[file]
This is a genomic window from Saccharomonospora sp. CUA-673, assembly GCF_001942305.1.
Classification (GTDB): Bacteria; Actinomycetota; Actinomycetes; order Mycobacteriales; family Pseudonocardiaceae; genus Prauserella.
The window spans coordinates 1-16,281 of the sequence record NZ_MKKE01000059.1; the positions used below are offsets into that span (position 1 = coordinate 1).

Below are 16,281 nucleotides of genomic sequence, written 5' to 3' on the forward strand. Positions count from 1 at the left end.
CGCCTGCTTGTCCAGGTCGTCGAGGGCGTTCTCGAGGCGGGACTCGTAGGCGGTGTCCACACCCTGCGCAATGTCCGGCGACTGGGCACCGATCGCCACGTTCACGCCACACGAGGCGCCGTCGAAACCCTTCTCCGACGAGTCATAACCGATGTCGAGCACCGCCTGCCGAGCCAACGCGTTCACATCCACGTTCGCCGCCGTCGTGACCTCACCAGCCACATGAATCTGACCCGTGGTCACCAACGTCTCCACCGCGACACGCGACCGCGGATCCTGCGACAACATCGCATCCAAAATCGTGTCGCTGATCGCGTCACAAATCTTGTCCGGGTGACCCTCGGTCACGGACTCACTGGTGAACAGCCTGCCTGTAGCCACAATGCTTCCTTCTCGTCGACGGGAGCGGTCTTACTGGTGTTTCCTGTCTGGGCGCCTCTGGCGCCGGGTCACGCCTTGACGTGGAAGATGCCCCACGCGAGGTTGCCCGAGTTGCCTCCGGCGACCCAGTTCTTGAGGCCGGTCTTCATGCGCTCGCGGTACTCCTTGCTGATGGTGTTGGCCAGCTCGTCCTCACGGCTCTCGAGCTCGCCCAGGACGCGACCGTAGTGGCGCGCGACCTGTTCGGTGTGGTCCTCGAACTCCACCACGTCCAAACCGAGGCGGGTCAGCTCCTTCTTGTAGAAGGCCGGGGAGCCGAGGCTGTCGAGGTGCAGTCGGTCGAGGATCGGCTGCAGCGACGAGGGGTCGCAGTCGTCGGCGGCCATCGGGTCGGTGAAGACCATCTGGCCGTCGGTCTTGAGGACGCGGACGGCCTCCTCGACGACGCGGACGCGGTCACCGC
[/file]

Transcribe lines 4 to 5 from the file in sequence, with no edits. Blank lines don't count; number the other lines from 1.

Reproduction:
Below are 16,281 nucleotides of genomic sequence, written 5' to 3' on the forward strand. Positions count from 1 at the left end.
CGCCTGCTTGTCCAGGTCGTCGAGGGCGTTCTCGAGGCGGGACTCGTAGGCGGTGTCCACACCCTGCGCAATGTCCGGCGACTGGGCACCGATCGCCACGTTCACGCCACACGAGGCGCCGTCGAAACCCTTCTCCGACGAGTCATAACCGATGTCGAGCACCGCCTGCCGAGCCAACGCGTTCACATCCACGTTCGCCGCCGTCGTGACCTCACCAGCCACATGAATCTGACCCGTGGTCACCAACGTCTCCACCGCGACACGCGACCGCGGATCCTGCGACAACATCGCATCCAAAATCGTGTCGCTGATCGCGTCACAAATCTTGTCCGGGTGACCCTCGGTCACGGACTCACTGGTGAACAGCCTGCCTGTAGCCACAATGCTTCCTTCTCGTCGACGGGAGCGGTCTTACTGGTGTTTCCTGTCTGGGCGCCTCTGGCGCCGGGTCACGCCTTGACGTGGAAGATGCCCCACGCGAGGTTGCCCGAGTTGCCTCCGGCGACCCAGTTCTTGAGGCCGGTCTTCATGCGCTCGCGGTACTCCTTGCTGATGGTGTTGGCCAGCTCGTCCTCACGGCTCTCGAGCTCGCCCAGGACGCGACCGTAGTGGCGCGCGACCTGTTCGGTGTGGTCCTCGAACTCCACCACGTCCAAACCGAGGCGGGTCAGCTCCTTCTTGTAGAAGGCCGGGGAGCCGAGGCTGTCGAGGTGCAGTCGGTCGAGGATCGGCTGCAGCGACGAGGGGTCGCAGTCGTCGGCGGCCATCGGGTCGGTGAAGACCATCTGGCCGTCGGTCTTGAGGACGCGGACGGCCTCCTCGACGACGCGGACGCGGTCACCGC